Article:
Pound Is the Latest Flash Crash That Traders Won’t Easily Forgetby
Algorithmic trading seen exacerbating pound’s extreme drop
Stock, futures and Treasury markets have all suffered
Traders watching the pound’s 6.1 percent plunge against the dollar in minutes on Friday morning in Asia could be excused for feeling disbelief -- and perhaps some deja vu.
A decline in currency transactions is making moments of extreme volatility more common as participants find it harder to enter or exit positions without affecting prices. And as computers take over the market, algorithmic traders who some say exacerbate swings have more than tripled foreign-exchange volumes over the last three years, according to Aite Group.
But wild moves that market watchers struggle to immediately explain aren’t confined to currencies. Across assets, here’s a recap of days in the past few years that traders would rather forget:
May 6, 2010: U.S. Stocks
The Dow Jones Industrial Average tumbled as much as 9.2 percent, its biggest intraday percentage loss since 1987, in a selloff that briefly erased more than $1 trillion in market value.
Automated trading strategies got some of the blame in the aftermath: while the plunge wasn’t caused by high-frequency traders, their habit of buying and selling rapidly helped push prices down, kicking off a related slump in stocks, a report by regulators found. Navinder Sarao, accused of contributing to the crash by spoofing futures markets, is set to appeal an extradition ruling against him in a U.K. court this month.
Oct. 15, 2014: U.S. Treasuries
Rapid buying and selling caused Treasury yields to plunge and then rise, covering a 37-basis-point range during a 12-minute period starting at 9:33 a.m. Intraday changes of greater magnitude have only happened on three occasions since 1998 and, unlike the October 2014 movement, they were driven by significant policy announcements.
The harrowing swing resulted in part from banks and HFT, according to a report by U.S. authorities. In a six-minute window that morning, banks essentially pulled out of the market, providing no, or very few, offers. At the same time, HFT firms exacerbated the situation by often being on both sides of the same trade, according to the report.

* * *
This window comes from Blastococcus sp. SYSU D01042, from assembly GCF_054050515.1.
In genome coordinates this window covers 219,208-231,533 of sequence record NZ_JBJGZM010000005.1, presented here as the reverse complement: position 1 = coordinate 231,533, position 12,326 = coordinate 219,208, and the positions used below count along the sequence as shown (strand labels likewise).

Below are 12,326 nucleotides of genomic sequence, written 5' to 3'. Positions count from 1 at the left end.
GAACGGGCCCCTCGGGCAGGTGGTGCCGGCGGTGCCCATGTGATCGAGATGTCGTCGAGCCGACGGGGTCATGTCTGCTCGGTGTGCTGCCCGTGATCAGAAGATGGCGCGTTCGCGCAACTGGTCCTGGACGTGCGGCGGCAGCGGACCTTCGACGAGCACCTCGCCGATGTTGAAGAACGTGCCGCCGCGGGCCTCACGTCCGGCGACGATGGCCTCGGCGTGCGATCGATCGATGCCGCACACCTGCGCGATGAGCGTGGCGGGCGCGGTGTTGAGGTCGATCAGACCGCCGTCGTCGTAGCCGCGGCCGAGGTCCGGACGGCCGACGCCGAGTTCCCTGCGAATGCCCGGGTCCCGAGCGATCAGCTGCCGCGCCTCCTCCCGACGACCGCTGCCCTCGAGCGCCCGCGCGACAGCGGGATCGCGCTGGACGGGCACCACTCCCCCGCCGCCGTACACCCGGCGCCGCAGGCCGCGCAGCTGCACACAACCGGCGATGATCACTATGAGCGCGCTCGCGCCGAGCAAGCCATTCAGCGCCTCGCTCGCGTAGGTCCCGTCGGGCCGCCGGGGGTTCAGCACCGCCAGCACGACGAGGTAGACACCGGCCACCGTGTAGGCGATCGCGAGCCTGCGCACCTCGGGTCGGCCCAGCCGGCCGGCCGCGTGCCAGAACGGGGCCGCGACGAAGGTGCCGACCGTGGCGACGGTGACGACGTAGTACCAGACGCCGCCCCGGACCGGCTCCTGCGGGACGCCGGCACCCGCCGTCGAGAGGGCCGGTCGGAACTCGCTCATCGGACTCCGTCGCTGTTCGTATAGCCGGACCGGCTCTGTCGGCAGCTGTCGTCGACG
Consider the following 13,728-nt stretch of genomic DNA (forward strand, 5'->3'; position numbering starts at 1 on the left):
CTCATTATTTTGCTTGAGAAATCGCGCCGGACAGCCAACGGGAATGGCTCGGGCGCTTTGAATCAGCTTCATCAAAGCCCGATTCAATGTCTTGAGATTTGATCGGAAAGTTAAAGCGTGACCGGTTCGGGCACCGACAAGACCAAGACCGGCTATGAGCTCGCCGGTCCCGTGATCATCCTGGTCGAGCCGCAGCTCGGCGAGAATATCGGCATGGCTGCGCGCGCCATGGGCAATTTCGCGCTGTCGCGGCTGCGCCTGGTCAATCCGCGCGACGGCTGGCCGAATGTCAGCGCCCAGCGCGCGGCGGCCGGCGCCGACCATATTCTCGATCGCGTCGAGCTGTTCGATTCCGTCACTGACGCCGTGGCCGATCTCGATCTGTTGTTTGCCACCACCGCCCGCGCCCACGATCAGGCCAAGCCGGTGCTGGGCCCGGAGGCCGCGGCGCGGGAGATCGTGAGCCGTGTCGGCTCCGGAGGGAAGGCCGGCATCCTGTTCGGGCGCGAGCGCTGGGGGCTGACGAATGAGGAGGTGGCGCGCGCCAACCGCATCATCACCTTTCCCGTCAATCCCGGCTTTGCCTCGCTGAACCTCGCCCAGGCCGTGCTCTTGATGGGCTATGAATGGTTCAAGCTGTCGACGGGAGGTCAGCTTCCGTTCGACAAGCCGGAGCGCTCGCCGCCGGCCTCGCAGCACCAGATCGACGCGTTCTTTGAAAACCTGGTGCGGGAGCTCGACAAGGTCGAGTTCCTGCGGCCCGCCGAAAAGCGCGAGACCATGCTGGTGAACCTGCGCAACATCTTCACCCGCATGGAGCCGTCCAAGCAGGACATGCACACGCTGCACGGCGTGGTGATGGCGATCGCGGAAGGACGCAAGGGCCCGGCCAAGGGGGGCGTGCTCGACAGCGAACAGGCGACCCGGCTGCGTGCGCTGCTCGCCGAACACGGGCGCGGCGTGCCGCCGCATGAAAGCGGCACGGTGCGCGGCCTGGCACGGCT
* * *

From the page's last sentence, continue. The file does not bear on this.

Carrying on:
Aug. 24, 2015: U.S. Stocks
At its worst, about $1.2 trillion of market value had been erased from U.S. shares before prices leveled off and the Dow Jones rebounded almost 1,000 points. Volatility was so extreme that a gauge of market stress got too jammed up to function.
There was at least some fundamental explanation for the decline, with global markets slumping in the wake of China’s surprise yuan devaluation. But chaotic trading of hundreds of exchange-traded funds were also a key problem, spurring U.S. officials to review whether they should revise certain safeguards put in place after the May 2010 flash crash amid concerns that those protections contributed to the carnage.
Aug. 25, 2015: New Zealand Dollar
At about 1:10 a.m. in Wellington, the kiwi plummeted almost 4 U.S. cents to 61.30 cents, a six-year low, before bouncing back. The spread between bids and offers on the currency gapped to 2 U.S. cents, while the 8.3 percent intraday drop was the biggest in 30 years.
Jan. 11, 2016: South African Rand
The rand plummeted 9 percent in 15 minutes, sliding to record lows versus the dollar and the yen. Like Friday’s slump in the pound, the move came in the early hours of the Asian trading day when low liquidity means that smaller orders can have an outsized impact.
Such moves will probably become more common in foreign-exchange trading as liquidity shrinks amid tighter regulation and reduced demand for emerging-market assets, Insight Investment Management Ltd. and Citigroup Inc. said at the time.
May 31, 2016: China Index Futures
Contracts on the CSI 300 Index suddenly dropped by the 10 percent daily limit at 10:42 a.m. local time before recovering almost all their losses in the same minute. An investor who used the futures for hedging triggered the crash, according to the exchange.
Volume in China’s stock-index futures market, which was the world’s most active as recently as last year, dried up after authorities clamped down on speculative trading during the nation’s $5 trillion equity rout last summer.